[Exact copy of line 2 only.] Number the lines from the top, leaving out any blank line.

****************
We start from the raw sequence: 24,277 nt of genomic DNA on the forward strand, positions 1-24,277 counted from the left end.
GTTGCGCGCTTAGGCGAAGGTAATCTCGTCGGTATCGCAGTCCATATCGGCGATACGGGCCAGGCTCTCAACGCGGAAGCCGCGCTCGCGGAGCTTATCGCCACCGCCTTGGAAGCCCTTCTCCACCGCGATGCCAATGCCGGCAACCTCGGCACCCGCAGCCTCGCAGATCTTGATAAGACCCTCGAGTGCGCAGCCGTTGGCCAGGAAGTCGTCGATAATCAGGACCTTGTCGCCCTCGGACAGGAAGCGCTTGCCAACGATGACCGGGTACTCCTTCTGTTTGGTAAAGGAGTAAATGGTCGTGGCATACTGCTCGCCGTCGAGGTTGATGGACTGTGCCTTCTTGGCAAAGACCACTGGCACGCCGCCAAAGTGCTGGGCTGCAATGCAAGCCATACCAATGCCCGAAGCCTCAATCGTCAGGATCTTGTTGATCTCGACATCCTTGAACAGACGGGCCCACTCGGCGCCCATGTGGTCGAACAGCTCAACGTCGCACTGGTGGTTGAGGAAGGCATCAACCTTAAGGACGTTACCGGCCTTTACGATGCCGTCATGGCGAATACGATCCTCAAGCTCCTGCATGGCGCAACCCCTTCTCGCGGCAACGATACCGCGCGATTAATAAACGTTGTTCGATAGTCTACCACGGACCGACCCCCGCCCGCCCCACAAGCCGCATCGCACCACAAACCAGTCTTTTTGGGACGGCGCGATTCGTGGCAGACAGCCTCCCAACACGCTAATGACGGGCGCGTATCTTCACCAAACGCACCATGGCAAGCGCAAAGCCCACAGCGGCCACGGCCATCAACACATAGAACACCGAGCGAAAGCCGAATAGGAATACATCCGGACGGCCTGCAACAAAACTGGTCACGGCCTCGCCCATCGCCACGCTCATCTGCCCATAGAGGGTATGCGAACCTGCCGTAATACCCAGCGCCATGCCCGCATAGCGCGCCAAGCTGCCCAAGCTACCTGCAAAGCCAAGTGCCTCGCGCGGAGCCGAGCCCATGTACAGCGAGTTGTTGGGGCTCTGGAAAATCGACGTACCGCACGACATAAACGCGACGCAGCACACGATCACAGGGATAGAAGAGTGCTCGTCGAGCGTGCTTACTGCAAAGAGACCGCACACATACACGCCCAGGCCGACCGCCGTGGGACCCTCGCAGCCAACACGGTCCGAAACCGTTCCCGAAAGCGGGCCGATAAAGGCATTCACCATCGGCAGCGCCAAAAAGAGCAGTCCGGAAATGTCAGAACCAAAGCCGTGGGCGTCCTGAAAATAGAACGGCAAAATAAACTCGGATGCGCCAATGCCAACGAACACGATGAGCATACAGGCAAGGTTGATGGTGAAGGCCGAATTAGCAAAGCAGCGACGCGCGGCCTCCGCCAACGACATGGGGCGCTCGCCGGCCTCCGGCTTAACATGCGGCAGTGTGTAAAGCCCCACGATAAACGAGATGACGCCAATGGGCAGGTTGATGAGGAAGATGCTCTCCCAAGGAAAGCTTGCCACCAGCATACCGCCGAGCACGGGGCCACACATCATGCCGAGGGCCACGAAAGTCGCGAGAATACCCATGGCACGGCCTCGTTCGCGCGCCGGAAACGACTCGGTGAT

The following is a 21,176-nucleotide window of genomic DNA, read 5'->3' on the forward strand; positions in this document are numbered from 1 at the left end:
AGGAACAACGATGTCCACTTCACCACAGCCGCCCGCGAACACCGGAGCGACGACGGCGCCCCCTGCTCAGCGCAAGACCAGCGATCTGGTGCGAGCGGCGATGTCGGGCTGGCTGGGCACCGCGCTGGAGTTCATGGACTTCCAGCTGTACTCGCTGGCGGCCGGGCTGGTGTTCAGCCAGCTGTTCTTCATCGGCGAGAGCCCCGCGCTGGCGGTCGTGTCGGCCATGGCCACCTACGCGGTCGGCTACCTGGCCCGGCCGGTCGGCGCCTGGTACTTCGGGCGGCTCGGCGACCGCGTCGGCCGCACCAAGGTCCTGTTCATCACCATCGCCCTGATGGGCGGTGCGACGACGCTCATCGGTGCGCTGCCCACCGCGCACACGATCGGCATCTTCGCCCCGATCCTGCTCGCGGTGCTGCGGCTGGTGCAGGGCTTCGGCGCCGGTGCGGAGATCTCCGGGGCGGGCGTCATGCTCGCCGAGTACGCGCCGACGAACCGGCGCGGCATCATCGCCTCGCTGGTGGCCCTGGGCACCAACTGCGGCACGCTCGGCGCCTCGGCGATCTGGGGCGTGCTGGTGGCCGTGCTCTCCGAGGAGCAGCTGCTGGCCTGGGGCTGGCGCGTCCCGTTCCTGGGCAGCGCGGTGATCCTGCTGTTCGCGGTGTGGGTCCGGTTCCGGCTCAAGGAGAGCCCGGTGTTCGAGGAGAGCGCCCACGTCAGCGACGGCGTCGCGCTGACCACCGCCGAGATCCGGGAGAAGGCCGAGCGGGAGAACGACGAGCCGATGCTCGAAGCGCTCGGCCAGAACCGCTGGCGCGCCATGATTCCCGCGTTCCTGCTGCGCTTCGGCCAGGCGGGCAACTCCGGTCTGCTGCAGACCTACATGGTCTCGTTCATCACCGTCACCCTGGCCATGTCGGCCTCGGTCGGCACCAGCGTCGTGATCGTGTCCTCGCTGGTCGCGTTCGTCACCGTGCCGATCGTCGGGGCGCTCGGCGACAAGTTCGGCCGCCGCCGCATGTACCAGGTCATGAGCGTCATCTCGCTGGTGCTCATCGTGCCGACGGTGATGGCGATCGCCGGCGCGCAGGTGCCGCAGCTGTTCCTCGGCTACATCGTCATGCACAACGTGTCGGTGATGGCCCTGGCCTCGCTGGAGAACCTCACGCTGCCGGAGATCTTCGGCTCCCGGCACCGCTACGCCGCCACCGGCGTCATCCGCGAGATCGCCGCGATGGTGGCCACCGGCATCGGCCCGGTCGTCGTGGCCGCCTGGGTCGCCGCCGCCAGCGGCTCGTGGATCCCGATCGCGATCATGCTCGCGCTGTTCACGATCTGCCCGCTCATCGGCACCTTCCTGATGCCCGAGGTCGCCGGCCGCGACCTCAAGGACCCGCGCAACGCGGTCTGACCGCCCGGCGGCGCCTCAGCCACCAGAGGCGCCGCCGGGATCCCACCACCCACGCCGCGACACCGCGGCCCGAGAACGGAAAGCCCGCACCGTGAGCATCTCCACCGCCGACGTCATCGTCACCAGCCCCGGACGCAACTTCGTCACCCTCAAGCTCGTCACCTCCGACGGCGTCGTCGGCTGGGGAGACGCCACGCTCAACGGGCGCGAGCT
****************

GTTGCGCGCTTAGGCGAAGGTAATCTCGTCGGTATCGCAGTCCATATCGGCGATACGGGCCAGGCTCTCAACGCGGAAGCCGCGCTCGCGGAGCTTATCGCCACCGCCTTGGAAGCCCTTCTCCACCGCGATGCCAATGCCGGCAACCTCGGCACCCGCAGCCTCGCAGATCTTGATAAGACCCTCGAGTGCGCAGCCGTTGGCCAGGAAGTCGTCGATAATCAGGACCTTGTCGCCCTCGGACAGGAAGCGCTTGCCAACGATGACCGGGTACTCCTTCTGTTTGGTAAAGGAGTAAATGGTCGTGGCATACTGCTCGCCGTCGAGGTTGATGGACTGTGCCTTCTTGGCAAAGACCACTGGCACGCCGCCAAAGTGCTGGGCTGCAATGCAAGCCATACCAATGCCCGAAGCCTCAATCGTCAGGATCTTGTTGATCTCGACATCCTTGAACAGACGGGCCCACTCGGCGCCCATGTGGTCGAACAGCTCAACGTCGCACTGGTGGTTGAGGAAGGCATCAACCTTAAGGACGTTACCGGCCTTTACGATGCCGTCATGGCGAATACGATCCTCAAGCTCCTGCATGGCGCAACCCCTTCTCGCGGCAACGATACCGCGCGATTAATAAACGTTGTTCGATAGTCTACCACGGACCGACCCCCGCCCGCCCCACAAGCCGCATCGCACCACAAACCAGTCTTTTTGGGACGGCGCGATTCGTGGCAGACAGCCTCCCAACACGCTAATGACGGGCGCGTATCTTCACCAAACGCACCATGGCAAGCGCAAAGCCCACAGCGGCCACGGCCATCAACACATAGAACACCGAGCGAAAGCCGAATAGGAATACATCCGGACGGCCTGCAACAAAACTGGTCACGGCCTCGCCCATCGCCACGCTCATCTGCCCATAGAGGGTATGCGAACCTGCCGTAATACCCAGCGCCATGCCCGCATAGCGCGCCAAGCTGCCCAAGCTACCTGCAAAGCCAAGTGCCTCGCGCGGAGCCGAGCCCATGTACAGCGAGTTGTTGGGGCTCTGGAAAATCGACGTACCGCACGACATAAACGCGACGCAGCACACGATCACAGGGATAGAAGAGTGCTCGTCGAGCGTGCTTACTGCAAAGAGACCGCACACATACACGCCCAGGCCGACCGCCGTGGGACCCTCGCAGCCAACACGGTCCGAAACCGTTCCCGAAAGCGGGCCGATAAAGGCATTCACCATCGGCAGCGCCAAAAAGAGCAGTCCGGAAATGTCAGAACCAAAGCCGTGGGCGTCCTGAAAATAGAACGGCAAAATAAACTCGGATGCGCCAATGCCAACGAACACGATGAGCATACAGGCAAGGTTGATGGTGAAGGCCGAATTAGCAAAGCAGCGACGCGCGGCCTCCGCCAACGACATGGGGCGCTCGCCGGCCTCCGGCTTAACATGCGGCAGTGTGTAAAGCCCCACGATAAACGAGATGACGCCAATGGGCAGGTTGATGAGGAAGATGCTCTCCCAAGGAAAGCTTGCCACCAGCATACCGCCGAGCACGGGGCCACACATCATGCCGAGGGCCACGAAAGTCGCGAGAATACCCATGGCACGGCCTCGTTCGCGCGCCGGAAACGACTCGGTGAT